“Get a Rosary, have it blessed by a Catholic Priest, carry it with you always and – above all – pray the Rosary, every single day.”
In January of this year, I wrote about The Rosary Revival and in that post, I said this –
“In ‘Marialis Cultus’, Pope Paul gives a hint as to the reasons why the praying of the Rosary was falling to the side –
‘In our time, the changes that have occurred in social behaviour, people’s sensibilities, manners of expression in art and letters and in the forms of social communication have also influenced the manifestations of religious sentiment. Certain practices of piety that not long ago seemed suitable for expressing the religious sentiment of individuals and of Christian communities seem today inadequate or unsuitable because they are linked with social and cultural patterns of the past.’
Put another way, the Rosary was seen as in some way being old fashioned.”
For a variety of different reasons, over the last few decades the Rosary had fallen out of use with many; even ten years ago, it was possible that the only people you would be likely to see praying the Rosary in Church would be elderly ladies.
And then, the pendulum began to swing in the opposite direction.
That original post was making the point that there is something of a resurgence happening in the praying of the Rosary, but I was making that point at a general level. Now, in this post, I am taking that original point and going one step further.
I am seeing something else beginning to take shape – a resurgence of the Rosary amongst men.
My most recent experience of this – but certainly not the only one – was at Mass yesterday morning in a neighbouring parish, St Columbkille’s in Rutherglen. It is a beautiful and prayerful Church, which maintains a strong sense of reverence for the One who resides there awaiting us. Long before the Mass began, there were several other men praying in the Church and I noticed a curious fact; every single one of them was praying the Rosary. This was such a beautiful sight to see.
Another example was the at the time of the death of my aunt, some months ago. At the Rosary in the house each evening, we stood around the coffin, men and women together. On this particular occasion, all the men present pulled Rosaries from their respective pockets. While this might not sound unusual, it represented a real change and I was quite aware of it, and thankful for it. You see, on similar occasions in the past, the women would generally have a Rosary in their bag, while the men would not be carrying one. Although they took part in the prayers, they were without the beads. This was a pity for two reasons – firstly, because the actual Rosary itself is a Sacramental of the Church and to carry one means always to have something blessed with us; the second reason is that without visible reminders to pray, we are more likely to forget to do so and we are, therefore, more likely to get out of the habit of praying.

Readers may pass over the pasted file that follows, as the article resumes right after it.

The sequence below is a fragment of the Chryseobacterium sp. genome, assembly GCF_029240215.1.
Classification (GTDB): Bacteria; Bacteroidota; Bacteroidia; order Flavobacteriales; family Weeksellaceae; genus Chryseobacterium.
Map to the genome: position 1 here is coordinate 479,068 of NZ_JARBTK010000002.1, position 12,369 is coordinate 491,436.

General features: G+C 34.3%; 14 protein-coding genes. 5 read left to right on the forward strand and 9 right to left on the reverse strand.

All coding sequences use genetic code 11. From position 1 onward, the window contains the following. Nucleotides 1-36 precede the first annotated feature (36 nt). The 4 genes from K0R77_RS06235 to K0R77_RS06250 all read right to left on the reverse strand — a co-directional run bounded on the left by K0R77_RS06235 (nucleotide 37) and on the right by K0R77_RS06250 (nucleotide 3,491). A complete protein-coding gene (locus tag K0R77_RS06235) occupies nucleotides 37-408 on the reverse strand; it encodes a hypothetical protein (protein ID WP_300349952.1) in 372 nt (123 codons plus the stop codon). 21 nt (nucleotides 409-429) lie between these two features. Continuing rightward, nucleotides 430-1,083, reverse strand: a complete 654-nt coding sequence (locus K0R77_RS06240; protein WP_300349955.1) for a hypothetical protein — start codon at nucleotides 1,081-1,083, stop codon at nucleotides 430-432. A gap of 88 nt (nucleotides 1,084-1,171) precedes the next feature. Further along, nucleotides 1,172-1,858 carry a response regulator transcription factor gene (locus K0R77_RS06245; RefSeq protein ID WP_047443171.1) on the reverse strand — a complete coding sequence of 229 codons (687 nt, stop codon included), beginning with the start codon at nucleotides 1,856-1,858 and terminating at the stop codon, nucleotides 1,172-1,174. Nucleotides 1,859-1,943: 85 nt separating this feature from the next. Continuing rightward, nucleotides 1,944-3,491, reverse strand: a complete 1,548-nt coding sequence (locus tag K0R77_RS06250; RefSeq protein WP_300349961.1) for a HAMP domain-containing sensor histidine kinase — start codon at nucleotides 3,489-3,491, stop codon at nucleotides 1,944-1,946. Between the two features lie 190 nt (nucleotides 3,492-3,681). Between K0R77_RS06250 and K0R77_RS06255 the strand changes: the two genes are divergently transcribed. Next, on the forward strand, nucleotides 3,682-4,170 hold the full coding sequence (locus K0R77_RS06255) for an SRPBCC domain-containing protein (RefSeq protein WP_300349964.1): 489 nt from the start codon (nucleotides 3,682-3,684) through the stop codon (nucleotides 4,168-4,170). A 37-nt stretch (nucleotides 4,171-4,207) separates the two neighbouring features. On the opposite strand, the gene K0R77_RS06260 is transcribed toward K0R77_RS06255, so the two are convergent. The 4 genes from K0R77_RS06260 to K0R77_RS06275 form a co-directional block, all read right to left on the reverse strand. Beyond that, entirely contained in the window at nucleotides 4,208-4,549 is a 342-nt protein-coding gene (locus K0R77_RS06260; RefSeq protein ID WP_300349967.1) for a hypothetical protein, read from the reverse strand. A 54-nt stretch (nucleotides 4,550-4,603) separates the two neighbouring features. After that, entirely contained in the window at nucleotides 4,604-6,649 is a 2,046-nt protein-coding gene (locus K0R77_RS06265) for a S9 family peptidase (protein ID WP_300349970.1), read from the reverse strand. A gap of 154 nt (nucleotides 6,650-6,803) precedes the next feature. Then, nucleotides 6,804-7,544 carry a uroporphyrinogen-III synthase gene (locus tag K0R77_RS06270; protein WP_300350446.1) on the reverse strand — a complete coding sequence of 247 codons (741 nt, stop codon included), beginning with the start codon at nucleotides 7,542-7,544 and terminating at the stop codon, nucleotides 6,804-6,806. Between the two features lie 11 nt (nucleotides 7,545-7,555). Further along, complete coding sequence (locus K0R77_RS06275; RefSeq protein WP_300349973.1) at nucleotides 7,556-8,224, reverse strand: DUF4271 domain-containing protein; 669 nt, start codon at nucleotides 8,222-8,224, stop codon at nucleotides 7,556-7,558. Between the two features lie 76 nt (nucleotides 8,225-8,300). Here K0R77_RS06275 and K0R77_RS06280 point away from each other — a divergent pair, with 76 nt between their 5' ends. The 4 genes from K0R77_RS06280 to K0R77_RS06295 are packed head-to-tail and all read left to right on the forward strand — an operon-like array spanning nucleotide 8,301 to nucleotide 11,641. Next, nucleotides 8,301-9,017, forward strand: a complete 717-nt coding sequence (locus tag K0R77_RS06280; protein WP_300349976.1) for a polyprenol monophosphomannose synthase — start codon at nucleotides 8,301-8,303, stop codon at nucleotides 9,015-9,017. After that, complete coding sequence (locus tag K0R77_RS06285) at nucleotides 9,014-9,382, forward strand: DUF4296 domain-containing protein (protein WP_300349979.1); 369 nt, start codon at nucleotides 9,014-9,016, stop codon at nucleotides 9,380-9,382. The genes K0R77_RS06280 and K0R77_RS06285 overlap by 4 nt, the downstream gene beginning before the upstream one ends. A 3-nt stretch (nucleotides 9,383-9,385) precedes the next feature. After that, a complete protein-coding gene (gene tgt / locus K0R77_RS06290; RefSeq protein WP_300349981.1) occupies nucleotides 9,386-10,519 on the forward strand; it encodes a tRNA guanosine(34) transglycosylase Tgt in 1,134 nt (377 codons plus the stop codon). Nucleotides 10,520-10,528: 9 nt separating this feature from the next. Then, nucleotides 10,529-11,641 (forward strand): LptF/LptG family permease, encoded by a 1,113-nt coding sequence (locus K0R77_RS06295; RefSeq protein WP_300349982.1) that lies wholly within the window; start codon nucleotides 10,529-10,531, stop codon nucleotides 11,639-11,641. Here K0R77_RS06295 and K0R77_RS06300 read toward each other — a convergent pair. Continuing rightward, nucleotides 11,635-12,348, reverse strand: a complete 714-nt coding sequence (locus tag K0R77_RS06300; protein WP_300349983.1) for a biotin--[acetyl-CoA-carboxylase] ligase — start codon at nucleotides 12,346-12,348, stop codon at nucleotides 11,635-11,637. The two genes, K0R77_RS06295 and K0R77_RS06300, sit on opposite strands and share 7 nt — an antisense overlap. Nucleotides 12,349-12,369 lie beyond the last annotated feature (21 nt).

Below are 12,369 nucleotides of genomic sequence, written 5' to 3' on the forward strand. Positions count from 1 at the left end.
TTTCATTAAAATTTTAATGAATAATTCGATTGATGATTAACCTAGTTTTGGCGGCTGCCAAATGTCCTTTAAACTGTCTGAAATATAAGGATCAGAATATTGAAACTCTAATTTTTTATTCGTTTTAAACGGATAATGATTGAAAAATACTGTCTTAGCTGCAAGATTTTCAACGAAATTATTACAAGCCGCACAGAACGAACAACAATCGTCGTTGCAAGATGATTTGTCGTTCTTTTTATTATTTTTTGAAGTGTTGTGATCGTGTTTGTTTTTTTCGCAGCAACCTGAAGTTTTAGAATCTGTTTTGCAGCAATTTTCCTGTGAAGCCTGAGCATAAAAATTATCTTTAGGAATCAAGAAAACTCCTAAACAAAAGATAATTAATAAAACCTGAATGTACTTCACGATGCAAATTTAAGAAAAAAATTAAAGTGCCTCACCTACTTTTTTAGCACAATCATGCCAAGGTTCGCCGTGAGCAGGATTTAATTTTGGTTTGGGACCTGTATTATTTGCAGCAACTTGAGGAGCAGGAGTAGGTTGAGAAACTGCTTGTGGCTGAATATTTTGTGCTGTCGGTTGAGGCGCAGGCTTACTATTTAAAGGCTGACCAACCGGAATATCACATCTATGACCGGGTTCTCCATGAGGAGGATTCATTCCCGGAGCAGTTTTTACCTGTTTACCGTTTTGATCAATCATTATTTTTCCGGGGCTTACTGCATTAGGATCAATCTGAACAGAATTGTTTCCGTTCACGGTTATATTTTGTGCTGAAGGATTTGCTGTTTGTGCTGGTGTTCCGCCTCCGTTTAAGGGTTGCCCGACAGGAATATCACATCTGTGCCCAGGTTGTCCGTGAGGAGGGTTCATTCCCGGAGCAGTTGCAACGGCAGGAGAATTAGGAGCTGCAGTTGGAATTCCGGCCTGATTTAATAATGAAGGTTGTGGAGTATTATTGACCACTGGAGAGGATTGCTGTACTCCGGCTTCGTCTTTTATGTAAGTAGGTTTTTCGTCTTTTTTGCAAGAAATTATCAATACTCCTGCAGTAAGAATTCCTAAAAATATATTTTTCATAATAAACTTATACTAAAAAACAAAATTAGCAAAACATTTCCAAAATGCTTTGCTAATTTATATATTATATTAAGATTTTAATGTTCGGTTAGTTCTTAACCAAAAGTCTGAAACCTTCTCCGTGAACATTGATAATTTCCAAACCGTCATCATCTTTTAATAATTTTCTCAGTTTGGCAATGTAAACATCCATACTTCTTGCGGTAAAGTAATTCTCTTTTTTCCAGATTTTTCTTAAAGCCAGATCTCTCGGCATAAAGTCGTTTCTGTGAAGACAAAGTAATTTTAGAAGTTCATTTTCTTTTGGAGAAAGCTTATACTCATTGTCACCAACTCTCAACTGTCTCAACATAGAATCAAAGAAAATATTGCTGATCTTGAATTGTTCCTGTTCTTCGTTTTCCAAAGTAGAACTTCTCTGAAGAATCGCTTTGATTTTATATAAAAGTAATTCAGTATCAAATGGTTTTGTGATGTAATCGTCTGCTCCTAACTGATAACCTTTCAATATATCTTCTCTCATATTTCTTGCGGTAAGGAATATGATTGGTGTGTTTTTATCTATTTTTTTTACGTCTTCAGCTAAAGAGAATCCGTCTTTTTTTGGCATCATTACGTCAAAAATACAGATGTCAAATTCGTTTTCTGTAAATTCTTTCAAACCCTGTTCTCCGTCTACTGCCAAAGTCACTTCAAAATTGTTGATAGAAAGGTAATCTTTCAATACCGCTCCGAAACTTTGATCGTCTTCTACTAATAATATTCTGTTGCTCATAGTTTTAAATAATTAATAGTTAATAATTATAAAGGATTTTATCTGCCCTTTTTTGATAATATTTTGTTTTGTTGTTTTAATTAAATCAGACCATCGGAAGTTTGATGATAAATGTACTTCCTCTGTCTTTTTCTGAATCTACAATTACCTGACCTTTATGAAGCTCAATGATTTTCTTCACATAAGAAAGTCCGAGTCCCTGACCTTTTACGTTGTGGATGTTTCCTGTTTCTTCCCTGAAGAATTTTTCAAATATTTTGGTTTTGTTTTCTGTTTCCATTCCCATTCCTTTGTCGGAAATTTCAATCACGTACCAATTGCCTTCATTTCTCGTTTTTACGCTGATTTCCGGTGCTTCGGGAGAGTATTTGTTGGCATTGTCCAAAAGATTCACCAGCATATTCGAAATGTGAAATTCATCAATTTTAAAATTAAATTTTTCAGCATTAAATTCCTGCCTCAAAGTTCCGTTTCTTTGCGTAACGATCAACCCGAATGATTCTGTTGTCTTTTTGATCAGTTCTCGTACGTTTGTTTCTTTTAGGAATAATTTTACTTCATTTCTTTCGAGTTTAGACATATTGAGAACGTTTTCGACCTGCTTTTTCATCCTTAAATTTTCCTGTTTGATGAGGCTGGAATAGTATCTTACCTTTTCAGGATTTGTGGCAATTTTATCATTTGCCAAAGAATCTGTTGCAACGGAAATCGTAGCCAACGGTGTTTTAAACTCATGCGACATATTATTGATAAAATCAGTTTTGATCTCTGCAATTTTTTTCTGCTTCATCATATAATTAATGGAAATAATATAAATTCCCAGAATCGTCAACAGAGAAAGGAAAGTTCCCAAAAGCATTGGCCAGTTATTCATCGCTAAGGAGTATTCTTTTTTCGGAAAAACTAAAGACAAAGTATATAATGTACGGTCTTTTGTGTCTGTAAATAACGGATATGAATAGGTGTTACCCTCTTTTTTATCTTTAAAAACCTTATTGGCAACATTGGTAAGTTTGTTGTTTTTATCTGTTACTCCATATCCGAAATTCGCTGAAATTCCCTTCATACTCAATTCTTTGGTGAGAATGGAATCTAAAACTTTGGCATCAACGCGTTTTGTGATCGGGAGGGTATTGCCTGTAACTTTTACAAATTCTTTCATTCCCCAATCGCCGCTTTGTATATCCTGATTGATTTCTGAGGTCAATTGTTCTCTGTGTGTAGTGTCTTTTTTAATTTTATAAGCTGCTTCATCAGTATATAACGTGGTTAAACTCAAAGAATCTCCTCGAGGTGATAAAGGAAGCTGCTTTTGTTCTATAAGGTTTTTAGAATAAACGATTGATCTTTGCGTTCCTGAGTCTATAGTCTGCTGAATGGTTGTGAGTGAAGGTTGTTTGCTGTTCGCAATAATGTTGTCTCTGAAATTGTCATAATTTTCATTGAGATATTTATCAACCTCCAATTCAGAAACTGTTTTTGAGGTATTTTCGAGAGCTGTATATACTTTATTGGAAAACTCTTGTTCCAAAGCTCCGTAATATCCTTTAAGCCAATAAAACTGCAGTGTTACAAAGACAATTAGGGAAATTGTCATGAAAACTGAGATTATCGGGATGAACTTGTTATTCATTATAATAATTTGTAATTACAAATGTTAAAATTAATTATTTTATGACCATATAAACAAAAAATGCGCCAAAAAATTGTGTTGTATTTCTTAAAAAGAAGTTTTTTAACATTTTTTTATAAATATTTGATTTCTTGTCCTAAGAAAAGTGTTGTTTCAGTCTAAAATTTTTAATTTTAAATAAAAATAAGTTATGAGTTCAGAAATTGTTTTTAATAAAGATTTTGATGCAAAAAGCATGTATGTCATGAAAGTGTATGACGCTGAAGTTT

I have also noticed that there are at least two online groups which are specifically dedicated to encouraging men to take up their beads once more and to pray the Rosary; one of these groups has even published a book on the subject of men and the Rosary. I have also seen a few interviews featuring men speaking about their experience of the Rosary and – in particular – the ways in which they came back to this form of prayer.
So here are my suggestions for any man reading this post.
If you do not already have one, get yourself a Rosary. It makes no difference at all what it is made of or what it looks like, so long as it is usable for prayer.
Now, get it blessed by a Catholic Priest. If you have forgotten how to pray the Rosary, ask that same Catholic Priest to help you, or there are plenty of sites online giving the information you need.
Once you have done that, carry it with you always and never leave home without it – make putting it in your pocket as much of a habit as checking you have your house keys.
Finally, and most importantly of all – go somewhere quiet (any Catholic Church is the perfect place, but prayer is good regardless of the location) and actually PRAY THE ROSARY.
But be warned – it is at this point that the evil one will start his campaign to persuade you to put the beads down and stop; he knows perfectly well just how powerful the Rosary is. Persevere; do not give in or give up. Get into the habit of praying the Rosary regularly – preferably, every single day.
And if you do all this, you will be a happy man, and you will be following in the footsteps of the greatest Saints in the history of the Church. Who knows, one day you may even become one of them.
“The Rosary is the weapon!”
– St Pio of Pietrelcina